By Studying Extreme Environments, Knut Schmidt-Nielsen Reoriented Biology

By Studying Extreme Environments, Knut Schmidt-Nielsen Reoriented Biology
Knut Schmidt-Nielsen, a former James B. Duke Professor in the Department of Biology. (Design by Shaun King)

Knut Schmidt-Nielsen wasn’t just the preeminent physiologist of the second half of the 20th century. He changed the way physiology was taught.

When he published “Animal Physiology: Adaptation and Environment” in 1975, physiology courses focused entirely on human physiology. But Schmidt-Nielsen’s textbook tackled the subject from a comparative perspective, taking biology by storm. It went to five editions, was translated into eight languages and became the leading physiology textbook of its time. Every physiology text since — as well as every introductory biology text — uses that comparative approach.

Born in Trondheim, Norway, and trained under August Krogh, the preeminent physiologist of the first half of the 20th century, much of the early work that drove Schmidt-Nielsen’s comparative method sought to understand how animals survive in extreme environments. It started with his curiosity about how sea birds like gulls survived by drinking sea water.

With the exception of whales, other birds and mammals cannot do this: If we depended on seawater, we’d quickly die by dehydration. The salt in seawater is three to four times more concentrated than the salt in our blood, so it causes our blood cells to shrink and die. The only way to survive is to get rid of the salt by producing urine that is more concentrated than the seawater.

Schmidt-Nielsen discovered that seagulls have a special pair of organs on top of the skull, above the eyes, that efficiently extract salt from their blood. He called them salt glands. The brine solution those glands produce exits via the nostrils, which is why it is common to see seagulls with a drop of liquid hanging from the tip of their bill. Salt glands have since been found in many marine animals, from sea turtles to marine iguanas, albatrosses, penguins and sharks. They appear to be the universal solution to surviving on seawater. 

Schmidt-Nielsen is probably best known for his discovery of how camels survive in the desert, walking in full sun without drinking for weeks — conditions under which we and other animals would die of dehydration and heat stroke. Spoiler: it has nothing to do with the hump.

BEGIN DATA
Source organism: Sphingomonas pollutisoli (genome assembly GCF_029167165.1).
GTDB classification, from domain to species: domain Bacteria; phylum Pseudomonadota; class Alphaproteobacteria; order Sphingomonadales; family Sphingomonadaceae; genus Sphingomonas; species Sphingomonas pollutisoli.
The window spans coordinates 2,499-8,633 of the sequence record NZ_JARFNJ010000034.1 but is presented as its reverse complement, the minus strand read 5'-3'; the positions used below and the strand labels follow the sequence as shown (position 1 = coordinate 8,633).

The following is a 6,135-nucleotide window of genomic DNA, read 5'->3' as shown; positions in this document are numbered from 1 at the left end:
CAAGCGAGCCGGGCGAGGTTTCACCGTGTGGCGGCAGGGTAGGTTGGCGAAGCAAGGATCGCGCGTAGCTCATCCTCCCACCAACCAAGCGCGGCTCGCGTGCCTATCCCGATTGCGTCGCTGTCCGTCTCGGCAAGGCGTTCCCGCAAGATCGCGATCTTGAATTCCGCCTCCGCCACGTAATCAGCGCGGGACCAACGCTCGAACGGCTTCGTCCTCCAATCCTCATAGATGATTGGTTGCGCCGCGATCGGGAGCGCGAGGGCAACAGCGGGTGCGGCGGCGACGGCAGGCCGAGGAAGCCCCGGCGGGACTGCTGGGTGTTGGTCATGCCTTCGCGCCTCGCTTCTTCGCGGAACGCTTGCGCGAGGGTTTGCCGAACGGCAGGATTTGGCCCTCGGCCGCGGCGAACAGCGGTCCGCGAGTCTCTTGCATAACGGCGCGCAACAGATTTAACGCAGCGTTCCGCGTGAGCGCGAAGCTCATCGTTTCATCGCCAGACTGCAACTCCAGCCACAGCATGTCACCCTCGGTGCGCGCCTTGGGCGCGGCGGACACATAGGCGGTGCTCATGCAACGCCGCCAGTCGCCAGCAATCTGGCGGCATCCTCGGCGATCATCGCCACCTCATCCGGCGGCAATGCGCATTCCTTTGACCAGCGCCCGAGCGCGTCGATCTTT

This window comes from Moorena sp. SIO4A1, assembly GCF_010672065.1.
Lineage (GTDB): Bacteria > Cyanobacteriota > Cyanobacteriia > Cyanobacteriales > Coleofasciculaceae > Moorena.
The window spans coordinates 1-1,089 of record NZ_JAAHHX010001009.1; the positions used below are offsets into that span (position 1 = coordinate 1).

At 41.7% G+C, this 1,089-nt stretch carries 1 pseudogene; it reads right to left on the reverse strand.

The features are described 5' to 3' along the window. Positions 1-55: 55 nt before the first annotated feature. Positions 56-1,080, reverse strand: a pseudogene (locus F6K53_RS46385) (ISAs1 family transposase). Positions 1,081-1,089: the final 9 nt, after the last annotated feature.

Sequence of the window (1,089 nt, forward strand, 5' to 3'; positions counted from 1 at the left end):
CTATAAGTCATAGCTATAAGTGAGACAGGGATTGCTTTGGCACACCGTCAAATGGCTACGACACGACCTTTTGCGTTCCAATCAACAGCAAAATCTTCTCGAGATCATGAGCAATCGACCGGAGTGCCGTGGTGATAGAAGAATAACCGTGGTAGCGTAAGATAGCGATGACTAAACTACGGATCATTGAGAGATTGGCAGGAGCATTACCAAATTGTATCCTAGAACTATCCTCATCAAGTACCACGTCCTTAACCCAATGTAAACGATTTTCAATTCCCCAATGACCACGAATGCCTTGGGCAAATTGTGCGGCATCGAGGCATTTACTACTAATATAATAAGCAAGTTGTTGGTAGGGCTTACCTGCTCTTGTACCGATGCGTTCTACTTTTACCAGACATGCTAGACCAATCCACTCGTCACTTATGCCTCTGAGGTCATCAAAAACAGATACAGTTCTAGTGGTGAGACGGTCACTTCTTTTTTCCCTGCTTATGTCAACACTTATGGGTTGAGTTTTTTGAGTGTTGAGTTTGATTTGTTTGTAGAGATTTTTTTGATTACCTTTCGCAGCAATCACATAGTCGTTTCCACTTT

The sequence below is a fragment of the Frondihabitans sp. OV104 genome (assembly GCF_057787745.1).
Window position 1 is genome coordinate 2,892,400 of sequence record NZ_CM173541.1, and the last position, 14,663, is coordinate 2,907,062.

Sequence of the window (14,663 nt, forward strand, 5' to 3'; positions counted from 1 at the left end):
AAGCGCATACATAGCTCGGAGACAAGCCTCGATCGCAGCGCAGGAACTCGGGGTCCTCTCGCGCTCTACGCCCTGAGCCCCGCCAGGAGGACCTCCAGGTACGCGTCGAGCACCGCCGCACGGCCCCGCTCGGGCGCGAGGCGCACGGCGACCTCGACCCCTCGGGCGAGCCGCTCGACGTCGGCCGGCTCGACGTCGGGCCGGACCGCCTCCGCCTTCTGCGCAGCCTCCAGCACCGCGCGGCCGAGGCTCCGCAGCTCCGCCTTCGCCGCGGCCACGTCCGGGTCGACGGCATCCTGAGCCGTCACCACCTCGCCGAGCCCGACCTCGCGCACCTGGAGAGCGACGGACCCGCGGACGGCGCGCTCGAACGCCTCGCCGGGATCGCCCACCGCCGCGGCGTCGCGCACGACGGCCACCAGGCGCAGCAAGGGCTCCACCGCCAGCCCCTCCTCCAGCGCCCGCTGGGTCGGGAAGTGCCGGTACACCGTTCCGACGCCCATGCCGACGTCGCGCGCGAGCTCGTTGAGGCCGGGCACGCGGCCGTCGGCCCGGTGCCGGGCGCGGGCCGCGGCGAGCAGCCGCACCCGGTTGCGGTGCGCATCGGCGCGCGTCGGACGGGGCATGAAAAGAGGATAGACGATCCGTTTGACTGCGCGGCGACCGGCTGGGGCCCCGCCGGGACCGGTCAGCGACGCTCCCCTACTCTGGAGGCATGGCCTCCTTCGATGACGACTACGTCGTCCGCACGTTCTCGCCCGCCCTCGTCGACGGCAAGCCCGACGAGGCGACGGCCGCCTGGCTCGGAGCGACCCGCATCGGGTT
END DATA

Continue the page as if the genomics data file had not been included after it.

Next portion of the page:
Just like the water desert of the salty open ocean, the sandy desert of the Sahara, where Schmidt-Nielsen did his work, poses difficult challenges for comparative physiology. As it turned out, there was not a single solution for surviving but several quite different ones, all working in unison.

Knut and a camel
Schmidt-Nielsen is probably best known for his discovery of how camels survive in the desert, walking in full sun without drinking for weeks. Photo courtesy Frederik Nijhout.

First, there is the camel’s thick fur, which provides an insulating layer that slows down the blazing sun’s heating impact. Second, camels are basically able to store the sun’s heat during the day and shed it at night. At night, deserts are cold, and camels let their body temperature drop to a level that is hypothermic for humans. During the day, their body temperature rises gradually to what for us would be a near fatal fever. Neither of these two mechanisms would be any help for a small animal. It is the large body size of camels that enables them to store a large amount of heat.

A third adaptation are the camels’ enormous, convoluted nasal passages called turbinates. When dehydrated, these are encrusted with proteins and other molecules that can absorb water. When the camel exhales, moisture in its breath condenses in the turbinates and the camel exhales dry air. When the camel next inhales, the dry desert air evaporates the water on the turbinates, bringing moist air into the lungs. This mechanism allows camels to largely avoid respiratory water loss. 

Combined with other adaptations — including the ability to tolerate dehydration and a rather high salt concentration in their blood, plus the ability to consume enormous quantities of water without going into osmotic shock when they are at last able to drink  — the camel is a perfectly desert-adapted animal. None of these features by themselves would be sufficient, but acting in unison they allow the camel to survive in the desert.

Schmidt-Nielsen received numerous awards and recognitions for these kinds of insights, including election to the National Academy of Sciences (USA), the Royal Society (London), the Académie des Sciences (France), the Royal Norwegian Academy of Sciences and the Royal Danish Academy. In 1992, he received the International Prize for Biology, presented by the Emperor of Japan.